June 5, 2003 – Jan. 9, 2021
As Stella Louise Usiak took her final breaths in Oishei Children's Hospital, she urgently shared a message.
"Love," she said, over and over again, said her grieving mother, Jennifer Usiak.
"Stella was such a beautiful person; she knew she was loved, she said the word with her very last breath," her mother said.
Stella was diagnosed with leukemia in 2011, which recurred in 2014. A bone-marrow transplant in 2015 with a well-matched donor unexpectedly resulted in her developing Graft vs. Host Disease, which damaged her lungs beyond repair.
The day before she died, Stella received her Regents diploma with honors and mastery in science from North Tonawanda High School. In lieu of congratulating her onstage, the school's principal, James Fisher, taped a ceremonial message for Stella.
"She had it in her mind that she needed to get all the credits for the high Regents diploma," Jennifer Usiak said, "no matter what she's gone through with chemo, radiation."
Despite her sterling academic records, Stella never applied to any colleges, her mother said, possibly because she knew that her time was short.
Stella was born in North Tonawanda, the oldest of two children of Jeffrey and Jennifer Usiak. She was a graduate of North Tonawanda Middle School.
After her diagnosis in 2011, she finished her treatment in June 2013. The leukemia returned about a year later.
Through the years, she battled kidney failure, acute chronic lung failure, fractured bones that were weakened by her medications and a stroke that left her temporarily blind and unable to walk.
Stella belonged to the National Junior Honor Society, the National Honor Society and the Tri-M National Music Honor Society.
She won the 2012 North Tonawanda City Council Easter Bunny Writing Contest.
An avid fan of Taylor Swift for years, she used the name Stella Swift on Facebook.
Stella bested some 45,000 entries to win the 2014 Scholastic Reading Club's "This is How I Shake it Off!" national essay contest, named for the Taylor Swift song.
"We were told that her essay had the most positive outlook," her mother said.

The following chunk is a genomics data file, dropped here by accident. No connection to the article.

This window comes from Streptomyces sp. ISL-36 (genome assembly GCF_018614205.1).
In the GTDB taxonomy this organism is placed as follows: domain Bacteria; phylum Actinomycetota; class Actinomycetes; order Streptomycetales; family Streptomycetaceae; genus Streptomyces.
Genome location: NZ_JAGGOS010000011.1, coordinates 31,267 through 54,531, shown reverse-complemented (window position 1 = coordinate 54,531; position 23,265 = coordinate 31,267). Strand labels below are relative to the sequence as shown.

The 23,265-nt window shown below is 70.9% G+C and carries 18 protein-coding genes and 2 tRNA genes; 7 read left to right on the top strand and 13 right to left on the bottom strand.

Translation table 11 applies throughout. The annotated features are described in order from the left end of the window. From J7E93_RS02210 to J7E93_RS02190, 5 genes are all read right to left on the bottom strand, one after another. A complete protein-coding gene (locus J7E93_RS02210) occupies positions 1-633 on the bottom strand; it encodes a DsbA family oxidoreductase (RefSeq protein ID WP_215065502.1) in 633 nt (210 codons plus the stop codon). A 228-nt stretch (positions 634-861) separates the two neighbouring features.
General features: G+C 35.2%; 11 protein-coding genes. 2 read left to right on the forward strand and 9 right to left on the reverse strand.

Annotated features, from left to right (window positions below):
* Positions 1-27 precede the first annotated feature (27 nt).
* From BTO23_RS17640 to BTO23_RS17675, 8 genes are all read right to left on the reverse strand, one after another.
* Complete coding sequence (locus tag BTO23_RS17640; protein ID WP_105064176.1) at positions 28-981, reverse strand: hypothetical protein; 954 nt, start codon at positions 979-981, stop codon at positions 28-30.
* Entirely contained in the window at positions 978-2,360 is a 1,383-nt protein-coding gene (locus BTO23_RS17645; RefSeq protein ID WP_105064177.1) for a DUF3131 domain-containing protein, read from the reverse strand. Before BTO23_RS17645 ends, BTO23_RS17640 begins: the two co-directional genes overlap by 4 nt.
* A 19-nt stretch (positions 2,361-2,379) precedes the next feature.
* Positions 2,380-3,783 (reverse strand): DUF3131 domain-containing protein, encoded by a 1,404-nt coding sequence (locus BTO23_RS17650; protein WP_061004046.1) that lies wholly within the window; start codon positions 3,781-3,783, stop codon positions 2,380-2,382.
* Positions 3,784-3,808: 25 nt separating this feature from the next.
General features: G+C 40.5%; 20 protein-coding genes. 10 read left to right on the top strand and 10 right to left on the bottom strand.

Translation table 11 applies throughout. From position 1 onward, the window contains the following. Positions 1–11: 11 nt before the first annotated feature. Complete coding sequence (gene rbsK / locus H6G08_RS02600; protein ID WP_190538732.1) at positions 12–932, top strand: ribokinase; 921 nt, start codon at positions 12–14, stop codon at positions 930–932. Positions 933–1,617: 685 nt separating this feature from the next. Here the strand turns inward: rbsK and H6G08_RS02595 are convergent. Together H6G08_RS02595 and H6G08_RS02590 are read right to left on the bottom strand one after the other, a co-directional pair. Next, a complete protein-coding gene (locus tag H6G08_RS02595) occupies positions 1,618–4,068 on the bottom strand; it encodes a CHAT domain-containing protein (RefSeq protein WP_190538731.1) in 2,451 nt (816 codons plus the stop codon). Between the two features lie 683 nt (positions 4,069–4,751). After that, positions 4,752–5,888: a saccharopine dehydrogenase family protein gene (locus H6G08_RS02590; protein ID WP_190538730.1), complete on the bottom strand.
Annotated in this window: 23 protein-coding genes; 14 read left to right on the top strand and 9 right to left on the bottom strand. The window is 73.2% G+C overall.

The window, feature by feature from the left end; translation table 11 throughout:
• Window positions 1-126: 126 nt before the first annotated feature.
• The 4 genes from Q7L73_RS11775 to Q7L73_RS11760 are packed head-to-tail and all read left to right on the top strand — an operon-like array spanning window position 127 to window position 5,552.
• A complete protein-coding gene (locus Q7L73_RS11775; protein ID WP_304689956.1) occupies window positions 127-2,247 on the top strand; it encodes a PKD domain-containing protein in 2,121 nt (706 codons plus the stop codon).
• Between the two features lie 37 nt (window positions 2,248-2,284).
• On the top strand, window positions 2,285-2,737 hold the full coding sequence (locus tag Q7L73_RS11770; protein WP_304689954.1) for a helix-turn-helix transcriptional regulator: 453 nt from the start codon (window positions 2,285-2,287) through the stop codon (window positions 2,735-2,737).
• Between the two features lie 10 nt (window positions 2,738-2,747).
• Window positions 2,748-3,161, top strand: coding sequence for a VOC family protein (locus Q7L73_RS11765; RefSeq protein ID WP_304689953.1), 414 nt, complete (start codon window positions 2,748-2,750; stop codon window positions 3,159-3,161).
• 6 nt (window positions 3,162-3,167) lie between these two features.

Reading from her essay at a news conference at Roswell Park Comprehensive Cancer Center after the win, Stella said of Taylor Swift, "You are an awesome role model for not letting bad things get you down, and I can't let cancer get me down because I'm just going to shake it off.
"The whole time I've listened to your records to feel better and, as I sing along, trying to shake off all the sick feelings that happen in treatment."
As part of her prize, the family toured the Scholastic headquarters in Manhattan.
There, "they treated her like the rock star that Stella was," her mother said, including whisking her out of the building via the freight elevator that Taylor Swift had used when she visited the offices.
But the highlight was meeting Taylor Swift backstage at a Miami concert in October 2015. On Facebook, Stella wrote: "Even though I only talked to her for a minute, Taylor told me I was very brave. I gave Taylor my email and phone number and when I mentioned it would be awesome to hang out with you someday she said sounds like fun it might be in your cards! I told her my entire story just before I had to go. That was one of the best hugs I ever got!"
Stella was a 2019 winner of the state attorney general's Triple C Award, which recognizes the courage, character and commitment of outstanding students.
Stella loved Camp Good Days and Special Times, which she first attended when she was 8, and missed only in 2015 and in 2020, when the camp was closed due to Covid-19.
"It was her most happy childhood place, free of worrying about the medical stuff," Jennifer Usiak said. "She had gone there with infusions and pain, and she had a great time."
In July 2019, Stella was happy to earn her learner's permit, specifying on it that she was an organ and tissue donor.
The past year was extremely difficult for the family, with Stella hospitalized repeatedly, except for a respite from mid-July to mid-October "that was wonderful," her mother said.
For years, Stella made and sold jewelry and spoke publicly to raise money and awareness for childhood cancer organizations. She also helped organize several blood donation drives.
Two days before she died, Stella completed a painting to thank those who donated to the Patricia Allen Fund for Oishei Children's Hospital. The painting depicts a football helmet with quarterback Josh Allen's number on it and a blue hand with the index finger raised.
Her family said Stella loved animals, especially a cat Chloe and her dog Lucy, singing, science, camping, arts and crafts, mysteries, board games, fantasy fiction, archery, swimming, makeup, shopping and dressing up.
She is survived by her parents, Jennifer and Jeffrey Usiak; brother, Nigel Usiak; grandmother Charlene Chase; grandfather, James Phelan; and her great-grandfather, Dale Chase.
Tissue from her damaged lungs has been harvested for research into Graft Vs. Host Disease.
"She is going to make sure the next person has more of an opportunity to live longer, have a better quality of life, or cure it if possible," her mother said.
The funeral will be private by invitation only, but a future "Stellabration of Life" will be announced on the Stella Swift Facebook page, her mother said.